The Cold War and Civil Rights
I am writing in reference to your article on "Teaching the History of the Modern Civil Rights Movement" (Perspectives, Oct. 1991, p. 20). I was surprised that the article, and presumably the panel on which it was based, did not mention an important historiographic trend that places this important movement within the context of the Cold War. My work for example, and an important article by Mary Dudziak in the Stanford Law Review of November 1988—entitled appropriately "Desegregation as a Cold War Imperative"—stress that Washington found it difficult to justify charging Moscow with human rights violations when a significant percentage of its own citizens were subjected to an atrocious apartheid. This notion was reflected in government briefs filed in most of the leading civil rights cases of that era, including Brown vs. Board of Education. It is curious that this obvious point has managed to escape the attention of so many historians and speaks directly to the restricted nature of discourse in this "free marketplace of ideas." It is not just a minor debating point either for African-Americans, other national minorities, non-minority women. All need to ponder soberly what will be the impact of the collapse of the Cold War on their future.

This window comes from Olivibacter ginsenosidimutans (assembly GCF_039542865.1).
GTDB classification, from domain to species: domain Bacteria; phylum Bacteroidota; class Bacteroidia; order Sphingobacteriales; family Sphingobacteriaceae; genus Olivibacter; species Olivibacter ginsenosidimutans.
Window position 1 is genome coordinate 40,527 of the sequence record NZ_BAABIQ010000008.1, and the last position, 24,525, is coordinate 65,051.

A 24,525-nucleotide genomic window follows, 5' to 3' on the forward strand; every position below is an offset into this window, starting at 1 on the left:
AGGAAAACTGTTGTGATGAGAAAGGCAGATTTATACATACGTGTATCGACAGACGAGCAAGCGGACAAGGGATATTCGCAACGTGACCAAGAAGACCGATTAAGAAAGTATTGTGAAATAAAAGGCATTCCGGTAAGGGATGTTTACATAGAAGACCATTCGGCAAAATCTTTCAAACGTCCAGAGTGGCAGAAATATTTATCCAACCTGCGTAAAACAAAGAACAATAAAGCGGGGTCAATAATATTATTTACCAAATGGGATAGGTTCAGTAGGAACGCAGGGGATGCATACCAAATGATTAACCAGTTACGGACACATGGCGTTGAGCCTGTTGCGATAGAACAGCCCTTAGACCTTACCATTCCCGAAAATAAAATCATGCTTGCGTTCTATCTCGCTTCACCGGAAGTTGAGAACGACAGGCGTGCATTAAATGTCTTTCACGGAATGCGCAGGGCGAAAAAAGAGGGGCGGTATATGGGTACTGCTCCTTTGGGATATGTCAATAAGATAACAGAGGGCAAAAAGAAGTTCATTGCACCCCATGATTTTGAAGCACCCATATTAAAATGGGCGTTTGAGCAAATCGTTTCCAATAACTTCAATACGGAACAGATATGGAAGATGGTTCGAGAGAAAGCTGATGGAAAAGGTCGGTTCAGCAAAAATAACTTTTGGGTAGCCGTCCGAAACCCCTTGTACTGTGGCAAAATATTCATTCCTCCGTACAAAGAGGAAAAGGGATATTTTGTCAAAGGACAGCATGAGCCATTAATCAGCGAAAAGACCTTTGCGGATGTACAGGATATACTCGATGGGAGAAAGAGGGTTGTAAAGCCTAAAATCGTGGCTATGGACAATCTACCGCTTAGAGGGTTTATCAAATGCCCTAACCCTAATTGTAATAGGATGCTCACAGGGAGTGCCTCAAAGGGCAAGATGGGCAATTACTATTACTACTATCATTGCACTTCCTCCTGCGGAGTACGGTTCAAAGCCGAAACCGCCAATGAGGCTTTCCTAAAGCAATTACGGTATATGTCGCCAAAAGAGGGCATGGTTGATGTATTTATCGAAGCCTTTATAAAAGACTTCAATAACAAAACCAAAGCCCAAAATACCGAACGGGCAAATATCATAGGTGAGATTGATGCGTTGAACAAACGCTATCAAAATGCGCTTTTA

Gerald Horne, Research Fellow
Carter G. Woodson Institute, University of Virginia
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